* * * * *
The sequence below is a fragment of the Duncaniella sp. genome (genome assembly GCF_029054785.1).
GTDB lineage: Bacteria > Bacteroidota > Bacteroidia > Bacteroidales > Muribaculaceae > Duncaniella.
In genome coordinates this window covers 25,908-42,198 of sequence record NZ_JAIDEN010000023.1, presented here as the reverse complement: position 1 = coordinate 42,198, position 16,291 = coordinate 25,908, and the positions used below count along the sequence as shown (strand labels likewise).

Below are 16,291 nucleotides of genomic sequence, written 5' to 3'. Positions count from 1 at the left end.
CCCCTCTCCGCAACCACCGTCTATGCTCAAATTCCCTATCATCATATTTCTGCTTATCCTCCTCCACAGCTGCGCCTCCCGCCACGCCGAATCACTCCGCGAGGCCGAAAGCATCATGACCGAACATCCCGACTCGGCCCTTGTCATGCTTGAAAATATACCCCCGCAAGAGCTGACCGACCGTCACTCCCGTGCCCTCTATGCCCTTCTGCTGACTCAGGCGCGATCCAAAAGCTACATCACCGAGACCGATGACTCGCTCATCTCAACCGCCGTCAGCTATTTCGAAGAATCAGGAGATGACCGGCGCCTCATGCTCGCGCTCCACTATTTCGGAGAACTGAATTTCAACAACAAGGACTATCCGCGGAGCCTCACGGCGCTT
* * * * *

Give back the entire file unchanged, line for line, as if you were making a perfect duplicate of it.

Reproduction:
The sequence below is a fragment of the Duncaniella sp. genome (genome assembly GCF_029054785.1).
GTDB lineage: Bacteria > Bacteroidota > Bacteroidia > Bacteroidales > Muribaculaceae > Duncaniella.
In genome coordinates this window covers 25,908-42,198 of sequence record NZ_JAIDEN010000023.1, presented here as the reverse complement: position 1 = coordinate 42,198, position 16,291 = coordinate 25,908, and the positions used below count along the sequence as shown (strand labels likewise).

Below are 16,291 nucleotides of genomic sequence, written 5' to 3'. Positions count from 1 at the left end.
CCCCTCTCCGCAACCACCGTCTATGCTCAAATTCCCTATCATCATATTTCTGCTTATCCTCCTCCACAGCTGCGCCTCCCGCCACGCCGAATCACTCCGCGAGGCCGAAAGCATCATGACCGAACATCCCGACTCGGCCCTTGTCATGCTTGAAAATATACCCCCGCAAGAGCTGACCGACCGTCACTCCCGTGCCCTCTATGCCCTTCTGCTGACTCAGGCGCGATCCAAAAGCTACATCACCGAGACCGATGACTCGCTCATCTCAACCGCCGTCAGCTATTTCGAAGAATCAGGAGATGACCGGCGCCTCATGCTCGCGCTCCACTATTTCGGAGAACTGAATTTCAACAACAAGGACTATCCGCGGAGCCTCACGGCGCTT